In addition to the use of combined carotid/brain imaging and the use of 3-T MRI, used in both these studies, each report offers new information regarding the acute phase of stroke and its underlying etiology. As noted by Freilinger et al. (3), cryptogenic stroke, defined according to current methods, comprises a significant proportion of strokes, which has the potential to leave patients underdiagnosed. This limited information, arising from the lack of diagnosis of an underlying cause for their stroke, will result in suboptimal secondary prevention. Even in patients with <50% stenosis, the prevalence of type VI plaque was found to be 37.5%, providing evidence of an otherwise hidden but potentially treatable source of future ischemic cerebral events.
Analysis of plaque morphology by Lindsay et al. (4) demonstrated that characteristics (e.g., plaque rupture) within AHA type VI plaque may have greater down-stream end-organ effects as evidenced by greater acute cerebral infarct volume. This volume will depend on a number of factors, including embolic load from the causative carotid lesion and how proximal the emboli impact within the cerebral circulation. Large areas of plaque ulceration might be expected to deliver larger thromboemboli compared with minor plaque surface disruption or endothelial activation. The demonstration of fewer lesions and decreased infarct volume with IPH suggests this might act as a useful harbinger of future events before significant brain damage.
The demonstration of complicated AHA type VI plaque in symptomatic but not severely stenotic carotid disease is not new (5), nor is the demonstration of a higher prevalence of complicated plaque associated with cerebral symptoms (6). Parmar et al. (7) recently demonstrated the association of AHA type VI plaque with transient ischemic stroke and stroke in the acute setting. Lindsay et al. (4), however, have also shown the specific role of carotid plaque rupture in brain infarct generation. The demonstration of only partial healing of this plaque feature on follow-up imaging also suggests this represents an ongoing source for thromboemboli and a potential therapeutic target for secondary prevention. These unhealed lesions are presumably similar to those identified by Takaya et al. (8), who found these lesions to be at risk of causing events over a 2-year follow-up period in an asymptomatic population.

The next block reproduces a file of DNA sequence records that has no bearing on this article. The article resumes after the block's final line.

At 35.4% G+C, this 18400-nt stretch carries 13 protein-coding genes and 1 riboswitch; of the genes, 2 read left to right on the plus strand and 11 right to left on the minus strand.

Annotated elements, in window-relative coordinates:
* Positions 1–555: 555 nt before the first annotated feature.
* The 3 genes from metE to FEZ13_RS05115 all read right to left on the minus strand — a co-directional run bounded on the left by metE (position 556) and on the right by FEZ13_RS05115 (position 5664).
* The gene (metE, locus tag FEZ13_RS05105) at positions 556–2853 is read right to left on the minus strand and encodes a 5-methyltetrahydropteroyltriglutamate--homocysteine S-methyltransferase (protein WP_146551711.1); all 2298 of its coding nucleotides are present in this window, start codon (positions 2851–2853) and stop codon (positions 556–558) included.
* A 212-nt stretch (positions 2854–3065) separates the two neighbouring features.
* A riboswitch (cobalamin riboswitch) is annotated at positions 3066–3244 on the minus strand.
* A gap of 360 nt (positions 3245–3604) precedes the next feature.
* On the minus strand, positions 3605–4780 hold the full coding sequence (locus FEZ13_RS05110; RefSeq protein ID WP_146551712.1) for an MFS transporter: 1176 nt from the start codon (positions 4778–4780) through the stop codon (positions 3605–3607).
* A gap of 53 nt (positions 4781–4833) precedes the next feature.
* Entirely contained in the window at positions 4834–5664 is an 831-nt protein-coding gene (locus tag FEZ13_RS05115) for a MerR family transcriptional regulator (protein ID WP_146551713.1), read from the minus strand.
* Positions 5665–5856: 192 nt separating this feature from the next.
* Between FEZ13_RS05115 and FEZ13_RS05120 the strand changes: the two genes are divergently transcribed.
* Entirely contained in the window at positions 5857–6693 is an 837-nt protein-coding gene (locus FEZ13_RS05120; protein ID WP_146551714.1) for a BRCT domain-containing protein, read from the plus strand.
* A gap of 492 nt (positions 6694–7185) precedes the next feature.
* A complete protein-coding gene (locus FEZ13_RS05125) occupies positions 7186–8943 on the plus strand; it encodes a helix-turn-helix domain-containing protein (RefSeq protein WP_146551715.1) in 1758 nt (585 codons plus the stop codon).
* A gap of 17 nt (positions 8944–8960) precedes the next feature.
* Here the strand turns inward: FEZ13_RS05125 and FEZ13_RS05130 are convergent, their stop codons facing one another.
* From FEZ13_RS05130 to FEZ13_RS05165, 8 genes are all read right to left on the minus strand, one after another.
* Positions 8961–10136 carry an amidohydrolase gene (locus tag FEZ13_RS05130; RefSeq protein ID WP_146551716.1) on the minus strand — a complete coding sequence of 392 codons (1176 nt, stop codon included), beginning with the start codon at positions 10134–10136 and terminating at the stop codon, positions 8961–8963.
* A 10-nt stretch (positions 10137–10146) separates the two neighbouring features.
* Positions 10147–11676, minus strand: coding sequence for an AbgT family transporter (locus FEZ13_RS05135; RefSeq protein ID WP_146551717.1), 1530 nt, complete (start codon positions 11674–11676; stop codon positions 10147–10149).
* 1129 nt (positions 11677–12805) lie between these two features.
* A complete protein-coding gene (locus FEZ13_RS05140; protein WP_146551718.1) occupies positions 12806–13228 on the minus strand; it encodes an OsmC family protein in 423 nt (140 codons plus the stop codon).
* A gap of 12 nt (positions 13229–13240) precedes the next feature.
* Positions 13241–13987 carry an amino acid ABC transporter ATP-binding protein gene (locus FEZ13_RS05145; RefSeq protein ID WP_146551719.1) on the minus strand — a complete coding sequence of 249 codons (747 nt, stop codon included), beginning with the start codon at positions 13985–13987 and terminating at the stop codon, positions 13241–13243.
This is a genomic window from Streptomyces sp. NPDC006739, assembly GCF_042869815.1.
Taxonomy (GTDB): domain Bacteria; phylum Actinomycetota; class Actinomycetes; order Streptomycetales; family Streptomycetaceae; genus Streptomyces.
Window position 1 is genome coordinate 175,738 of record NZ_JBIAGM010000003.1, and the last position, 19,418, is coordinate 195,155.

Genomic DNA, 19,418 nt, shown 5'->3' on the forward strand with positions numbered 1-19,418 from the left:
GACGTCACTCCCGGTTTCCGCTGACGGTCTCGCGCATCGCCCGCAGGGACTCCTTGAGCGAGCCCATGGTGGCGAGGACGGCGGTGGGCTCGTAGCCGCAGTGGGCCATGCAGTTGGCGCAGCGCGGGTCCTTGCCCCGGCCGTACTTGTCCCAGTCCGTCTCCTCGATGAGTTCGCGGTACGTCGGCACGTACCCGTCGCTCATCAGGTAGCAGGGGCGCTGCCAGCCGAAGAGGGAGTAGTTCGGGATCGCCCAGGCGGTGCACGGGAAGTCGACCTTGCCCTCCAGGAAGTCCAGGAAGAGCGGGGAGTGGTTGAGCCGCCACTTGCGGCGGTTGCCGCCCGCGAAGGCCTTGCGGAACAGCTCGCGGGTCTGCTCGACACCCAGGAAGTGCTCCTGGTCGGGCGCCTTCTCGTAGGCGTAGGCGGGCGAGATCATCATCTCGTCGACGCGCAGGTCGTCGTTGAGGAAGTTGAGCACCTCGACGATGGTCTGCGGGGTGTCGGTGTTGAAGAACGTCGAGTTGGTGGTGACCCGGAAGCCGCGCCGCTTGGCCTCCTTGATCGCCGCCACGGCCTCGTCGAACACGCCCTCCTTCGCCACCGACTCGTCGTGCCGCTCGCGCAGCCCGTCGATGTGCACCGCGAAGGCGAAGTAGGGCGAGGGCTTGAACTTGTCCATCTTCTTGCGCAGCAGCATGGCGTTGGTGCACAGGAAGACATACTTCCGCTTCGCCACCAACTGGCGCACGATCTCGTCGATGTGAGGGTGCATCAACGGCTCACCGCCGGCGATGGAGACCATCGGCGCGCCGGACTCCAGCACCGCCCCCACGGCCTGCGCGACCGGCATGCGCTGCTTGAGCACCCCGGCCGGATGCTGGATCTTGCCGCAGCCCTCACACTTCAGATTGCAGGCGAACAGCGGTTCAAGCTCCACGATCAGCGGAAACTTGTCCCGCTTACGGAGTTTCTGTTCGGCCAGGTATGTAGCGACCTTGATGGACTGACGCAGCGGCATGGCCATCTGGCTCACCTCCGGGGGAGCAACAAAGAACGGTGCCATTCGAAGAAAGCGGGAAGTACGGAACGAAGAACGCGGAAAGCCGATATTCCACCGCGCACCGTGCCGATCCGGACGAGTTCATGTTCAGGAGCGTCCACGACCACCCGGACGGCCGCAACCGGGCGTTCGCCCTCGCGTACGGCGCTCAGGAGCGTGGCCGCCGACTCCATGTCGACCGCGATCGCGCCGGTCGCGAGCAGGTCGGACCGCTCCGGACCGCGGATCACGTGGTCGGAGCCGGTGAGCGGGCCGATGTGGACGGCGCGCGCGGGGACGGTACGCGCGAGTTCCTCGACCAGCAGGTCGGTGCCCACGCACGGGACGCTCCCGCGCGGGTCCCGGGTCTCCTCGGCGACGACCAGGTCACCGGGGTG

The demonstration of complicated carotid atheroma in nonstenosing (<50%) vessel wall disease as shown by Freilinger et al. (3) is supported by a number of recent studies (9,10). It is becoming clear that minimal carotid disease (as little as 2 mm in thickness) may contain areas of advanced atherosclerosis, which, despite its size, is presumably still prone to causing thromboembolism. The realization that even apparently “minor” atherosclerosis may harbor high-risk disease should change our perception of what constitutes risk for a patient.
The imaging tools (multimodal MRI) are now available to identify arteries, and thus patients, at increased risk. This patient population (i.e., stroke patients) is self-selecting and is already likely undergoing brain, and potentially carotid, MRI. Vessel wall characterization is therefore a practical addition to routine imaging assessment of these patients. However, while seeking and finding is the first step, knowing what to do with the information is a whole other question.
Dr. Moody has reported that he has no relationships relevant to the contents of this paper to disclose.
↵⁎ Editorials published in JACC: Cardiovascular Imaging reflect the views of the authors and do not necessarily represent the views of JACC: Cardiovascular Imaging or the American College of Cardiology.